Now I had no idea what she meant at the time, and she said it in a really nice way so it wasn't at all offensive to me, and I've realised, after 3 years that this was possibly the best advice I got.

But now it brings the question of, why??

And all I have to do is turn the TV on to get my answer. The foreigners on Japanese TV aren't the ones fluent in Japanese language and culture, they're the 'stupid' ones who make mistakes and cultural blunders all over the place. Bobby, Laura, the girl on the washing powder advertisement, the guy in the McDonald's commercial a few years ago, they all have a 'dumb foreigner' character that they play, and play very well. But what is that doing for the vast majority of us who CAN speak Japanese, who CAN be culturally sensitive?

Not that I really care that much, I may get on my moral high horse but really I just want to run a successful business, so I find myself stressing less about my perfect telephone manner, about the whole other 'polite language' that is so crucial when speaking to a customer, and hey if making exclamations of amazement when being told that Japan has 4 seasons and the best rice means good business, then I can handle that!

I think the fact that dumbing myself down is a good business practice should somewhat annoy me more than it does, but at the end of the day I don't think I can change Japan, I can change my own life to make a success for my family, and that is the only thing that matters to me. Selfish? Yes. Can it be helped? No.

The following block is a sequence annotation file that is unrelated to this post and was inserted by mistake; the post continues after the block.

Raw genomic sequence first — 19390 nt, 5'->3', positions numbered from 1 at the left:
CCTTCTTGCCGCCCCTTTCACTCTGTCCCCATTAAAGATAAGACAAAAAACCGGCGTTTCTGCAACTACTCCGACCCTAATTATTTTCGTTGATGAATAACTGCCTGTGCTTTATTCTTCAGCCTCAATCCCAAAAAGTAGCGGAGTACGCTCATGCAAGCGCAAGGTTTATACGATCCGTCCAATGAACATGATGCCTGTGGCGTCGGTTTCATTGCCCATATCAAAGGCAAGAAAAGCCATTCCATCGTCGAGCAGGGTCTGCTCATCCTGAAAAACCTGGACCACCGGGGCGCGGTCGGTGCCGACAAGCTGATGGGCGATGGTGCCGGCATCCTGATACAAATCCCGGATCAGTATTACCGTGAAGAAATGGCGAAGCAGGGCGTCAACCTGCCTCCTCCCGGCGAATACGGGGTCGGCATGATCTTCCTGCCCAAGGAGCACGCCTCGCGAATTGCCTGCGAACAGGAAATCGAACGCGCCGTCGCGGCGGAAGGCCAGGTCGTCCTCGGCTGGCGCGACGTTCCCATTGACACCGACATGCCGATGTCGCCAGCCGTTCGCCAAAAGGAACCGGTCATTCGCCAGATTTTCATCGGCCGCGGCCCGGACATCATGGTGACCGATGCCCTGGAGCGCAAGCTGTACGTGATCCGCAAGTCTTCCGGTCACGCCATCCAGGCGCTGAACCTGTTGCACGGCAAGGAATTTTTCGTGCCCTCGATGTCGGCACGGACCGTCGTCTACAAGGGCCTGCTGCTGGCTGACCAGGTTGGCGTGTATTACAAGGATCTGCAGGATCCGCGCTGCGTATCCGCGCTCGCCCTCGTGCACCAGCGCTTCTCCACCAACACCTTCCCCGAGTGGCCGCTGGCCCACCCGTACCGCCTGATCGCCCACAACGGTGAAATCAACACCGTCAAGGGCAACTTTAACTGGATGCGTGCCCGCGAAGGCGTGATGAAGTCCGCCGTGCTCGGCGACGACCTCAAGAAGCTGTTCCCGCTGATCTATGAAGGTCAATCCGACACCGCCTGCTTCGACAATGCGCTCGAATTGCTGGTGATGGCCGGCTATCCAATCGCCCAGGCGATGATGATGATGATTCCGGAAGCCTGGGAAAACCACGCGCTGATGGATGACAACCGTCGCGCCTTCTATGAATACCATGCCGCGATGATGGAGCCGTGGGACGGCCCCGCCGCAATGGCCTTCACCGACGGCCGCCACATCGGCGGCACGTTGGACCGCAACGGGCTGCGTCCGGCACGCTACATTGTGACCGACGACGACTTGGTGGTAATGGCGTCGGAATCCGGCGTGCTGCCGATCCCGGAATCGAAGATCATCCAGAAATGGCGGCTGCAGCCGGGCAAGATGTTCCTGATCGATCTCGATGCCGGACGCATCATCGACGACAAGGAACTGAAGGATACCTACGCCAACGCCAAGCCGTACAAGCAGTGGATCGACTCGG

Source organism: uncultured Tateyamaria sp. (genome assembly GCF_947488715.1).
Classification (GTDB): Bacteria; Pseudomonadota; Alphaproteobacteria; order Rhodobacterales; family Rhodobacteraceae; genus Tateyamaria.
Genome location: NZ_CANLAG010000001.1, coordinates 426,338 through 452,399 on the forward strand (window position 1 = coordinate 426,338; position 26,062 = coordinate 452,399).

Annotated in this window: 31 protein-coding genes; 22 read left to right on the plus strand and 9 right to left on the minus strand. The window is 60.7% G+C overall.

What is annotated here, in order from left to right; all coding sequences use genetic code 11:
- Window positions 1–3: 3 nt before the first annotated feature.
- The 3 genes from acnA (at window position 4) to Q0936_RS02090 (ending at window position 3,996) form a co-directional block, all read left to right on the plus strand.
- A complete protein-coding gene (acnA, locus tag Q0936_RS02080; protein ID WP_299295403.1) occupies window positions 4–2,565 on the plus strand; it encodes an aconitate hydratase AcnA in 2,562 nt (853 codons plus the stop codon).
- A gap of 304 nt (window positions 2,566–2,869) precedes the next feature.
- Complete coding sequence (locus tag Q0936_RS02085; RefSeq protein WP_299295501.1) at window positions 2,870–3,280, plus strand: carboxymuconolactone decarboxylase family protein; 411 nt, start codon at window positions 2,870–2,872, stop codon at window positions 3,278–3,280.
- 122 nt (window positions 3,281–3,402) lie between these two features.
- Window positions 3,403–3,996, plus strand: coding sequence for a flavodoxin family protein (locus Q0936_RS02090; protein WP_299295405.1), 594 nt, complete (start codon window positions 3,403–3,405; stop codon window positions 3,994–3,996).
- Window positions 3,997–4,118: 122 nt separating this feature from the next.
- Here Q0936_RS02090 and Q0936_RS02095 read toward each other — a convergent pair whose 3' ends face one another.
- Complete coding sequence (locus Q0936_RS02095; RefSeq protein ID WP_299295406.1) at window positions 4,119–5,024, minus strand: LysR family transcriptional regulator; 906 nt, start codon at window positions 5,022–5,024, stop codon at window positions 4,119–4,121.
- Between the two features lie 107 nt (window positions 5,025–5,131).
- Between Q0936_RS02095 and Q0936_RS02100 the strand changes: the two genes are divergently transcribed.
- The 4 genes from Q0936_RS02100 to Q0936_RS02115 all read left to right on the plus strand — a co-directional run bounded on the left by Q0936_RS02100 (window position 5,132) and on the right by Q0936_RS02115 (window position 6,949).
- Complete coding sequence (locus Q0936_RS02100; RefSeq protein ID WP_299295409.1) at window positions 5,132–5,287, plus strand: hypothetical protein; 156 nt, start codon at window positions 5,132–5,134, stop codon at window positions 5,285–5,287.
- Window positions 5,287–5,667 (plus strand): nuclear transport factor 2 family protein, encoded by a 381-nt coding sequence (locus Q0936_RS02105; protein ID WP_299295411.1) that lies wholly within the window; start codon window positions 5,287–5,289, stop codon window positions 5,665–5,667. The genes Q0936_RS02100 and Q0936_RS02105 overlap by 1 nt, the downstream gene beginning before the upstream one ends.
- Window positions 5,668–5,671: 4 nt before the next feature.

So I will continue to make mistakes, because it can only be good for me! (and it takes all that pressure off too!)


  1. Some people seem to want to reform the Japanese. I figure if you are teaching English, you are teaching English not how to be a Westerner or how to be culturally sensitive. You can tell people what they are saying wouldn't be appropriate in a Western business setting but if someone is talking shit in a perfect English, do you correct them?

    I'd hate someone trying to tell me to think like a Japanese person in Japanese class. Hell, I strugged with keigo on account of it being unAustralian.